Visit Gives Rumsfeld Firsthand Look at Iraqi Forces
By John D. Banusiewicz
American Forces Press Service
BAGHDAD, Iraq, Feb. 11, 2005 Defense Secretary Donald H. Rumsfeld told several hundred U.S. soldiers in Mosul today that he was "every bit as proud" to be there as he was during his pride-filled moments attending Afghanistan President Hamid Karzai's inauguration in December.
Defense Secretary Donald Rumsfeld addresses troops at Mosul
during a Feb. 11 ceremony honoring Iraqi, U.S., and Algerian troops for their
service during the Iraqi elections. Photo by Sgt. John Franzen,
(Click photo for screen-resolution image);high-resolution image available.
On that day in Kabul, he said, his thoughts turned to "so many American men and women in uniform who made that day possible," especially the fallen and the wounded. He thought he could never feel as proud as he had at that moment until today, that is.
The secretary reminded the soldiers of the oppression under which the Iraqi people had lived before they were liberated. "They had to learn helplessness, carefulness. If they stuck their head up and expressed an opinion that wasn't consistent with the regime's, they knew they'd end up in one of those mass graves." He thanked the soldiers for helping the Iraqis to take another step in their Jan. 30 elections to shrug off oppression and embrace democracy.
Rumsfeld's Mosul visit was his first stop in an unannounced trip to Iraq. This was reportedly the secretary's eighth visit to the country since coalition forces liberated it from Saddam Hussein's regime in 2003.
Rumsfeld hit the ground running, landing at Mosul airfield to start a jam- packed day that included a firsthand look at Iraqi security forces.
Before he addressed the U.S. troops, he went to the combat surgical hospital at the airfield. There, he chatted with Army Sgt. Sean Ferguson of the 25th Infantry Division, who was recuperating from being shot in the right hand by a sniper - the second time he had been wounded during his four months in Iraq. Earlier in his tour, Ferguson was injured by shrapnel from a car bombing.
"I sure want to wish you well," Rumsfeld told the Visalia, Calif., native. "I appreciate your service to your country."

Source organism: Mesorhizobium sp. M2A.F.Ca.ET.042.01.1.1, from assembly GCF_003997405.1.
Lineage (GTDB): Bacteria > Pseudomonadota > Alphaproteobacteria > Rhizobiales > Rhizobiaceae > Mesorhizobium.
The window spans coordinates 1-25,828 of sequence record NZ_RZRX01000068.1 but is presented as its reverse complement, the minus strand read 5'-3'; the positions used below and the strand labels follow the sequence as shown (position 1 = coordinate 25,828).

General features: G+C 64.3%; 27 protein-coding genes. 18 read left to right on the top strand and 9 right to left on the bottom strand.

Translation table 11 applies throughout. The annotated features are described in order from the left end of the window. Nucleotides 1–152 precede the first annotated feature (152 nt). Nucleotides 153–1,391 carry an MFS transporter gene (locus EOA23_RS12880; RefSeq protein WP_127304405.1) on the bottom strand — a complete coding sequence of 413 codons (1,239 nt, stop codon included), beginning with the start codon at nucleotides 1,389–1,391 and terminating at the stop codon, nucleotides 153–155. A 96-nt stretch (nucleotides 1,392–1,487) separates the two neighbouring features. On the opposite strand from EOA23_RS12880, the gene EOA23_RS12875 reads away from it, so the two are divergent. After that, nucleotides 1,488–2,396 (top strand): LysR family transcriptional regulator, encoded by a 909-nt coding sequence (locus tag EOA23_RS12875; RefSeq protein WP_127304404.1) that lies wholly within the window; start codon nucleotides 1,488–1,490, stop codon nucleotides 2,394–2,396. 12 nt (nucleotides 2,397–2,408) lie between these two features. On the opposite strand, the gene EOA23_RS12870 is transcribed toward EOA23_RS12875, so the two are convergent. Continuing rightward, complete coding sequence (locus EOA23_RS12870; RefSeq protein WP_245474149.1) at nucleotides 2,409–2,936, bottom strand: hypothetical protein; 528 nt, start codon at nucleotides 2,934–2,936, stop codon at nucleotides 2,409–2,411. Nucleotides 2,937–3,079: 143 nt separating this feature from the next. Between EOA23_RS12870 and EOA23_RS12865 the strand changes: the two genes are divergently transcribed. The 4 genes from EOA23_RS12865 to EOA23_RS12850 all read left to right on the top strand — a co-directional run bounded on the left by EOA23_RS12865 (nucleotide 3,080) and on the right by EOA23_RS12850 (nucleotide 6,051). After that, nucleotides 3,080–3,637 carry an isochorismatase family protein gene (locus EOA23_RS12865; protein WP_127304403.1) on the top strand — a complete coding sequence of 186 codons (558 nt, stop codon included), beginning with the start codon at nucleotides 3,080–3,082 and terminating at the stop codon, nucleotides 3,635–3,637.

Next, the secretary presented Army Commendation Medals to 10 U.S. and 10 Iraqi soldiers at the airfield's theater for their roles in providing a safe environment for citizens in Ninevah province to vote in the Jan. 30 provincial- council and national-assembly elections.
After the troop talk in Mosul, the secretary and his party boarded UH-60 Black Hawk helicopters to go to the Joint Coordination Center at Forward Operating Base Freedom, the headquarters for operations in northwest Iraq.
The governor and police chief of Iraq's Ninevah province, other local officials, and three senior Iraqi Intervention Force officers met with Rumsfeld during his JCC visit.
The police department in Mosul, which is in Ninevah, had evaporated in November when Iraq security forces had wilted, under intense insurgency attacks. The department had to be rebuilt in time to provide election security Jan. 30.
"It was just weeks before the election when people said Mosul wouldn't work," Rumsfeld said. "And then we got reports that Iraqi security forces of all types were moving up, and it looked like it would work." The local officials, through an interpreter, told the secretary they were able to keep all 95 polling places open all day, with Iraqi National Guard and Special Forces providing three lines of defense.
Clearly enjoying the success story, the secretary peppered the Iraqi officials with questions, his own excitement and the Iraqis' pride gaining with every piece of the story.
When Rumsfeld asked if the successful election had given the Iraqi people confidence in facing down those who threatened them with death if they participated, one official responded through an interpreter, predicting an even better election when Iraqis vote on a new constitution in December.
"Now the people have no fear," the official said. "The next election will be even more successful."
The secretary and his party then returned to Mosul airfield to board an Air Force C-17 Globemaster III transport jet bound for Baghdad. At Camp Dublin here, Iraqi forces showed him demonstrations of their Emergency Response Unit and Counter Terrorist Force capabilities.
At the next stop, a 20-minute helicopter flight to Tadji, the secretary visited the Combined Military Advisory Training Team for overviews on the build-up of Iraq's 1st Mechanized Brigade, 1st Transportation Regiment and the Iraqi Intervention Force.
The secretary's whirlwind morning ended back in Baghdad for a working lunch with Army Gen. John Abizaid, commander of U.S. Central Command, and Army Gen. George W. Casey Jr., commander of Multinational Force Iraq.
Rumsfeld's afternoon schedule included meetings with interim Iraqi Prime Minister Ayad Allawi and other key government officials, and Army Lt. Gen. John Vines, commander of the 18th Airborne Corps.
Rumsfeld's trip to Iraq followed two days in informal meetings with NATO defense ministers in Nice, France.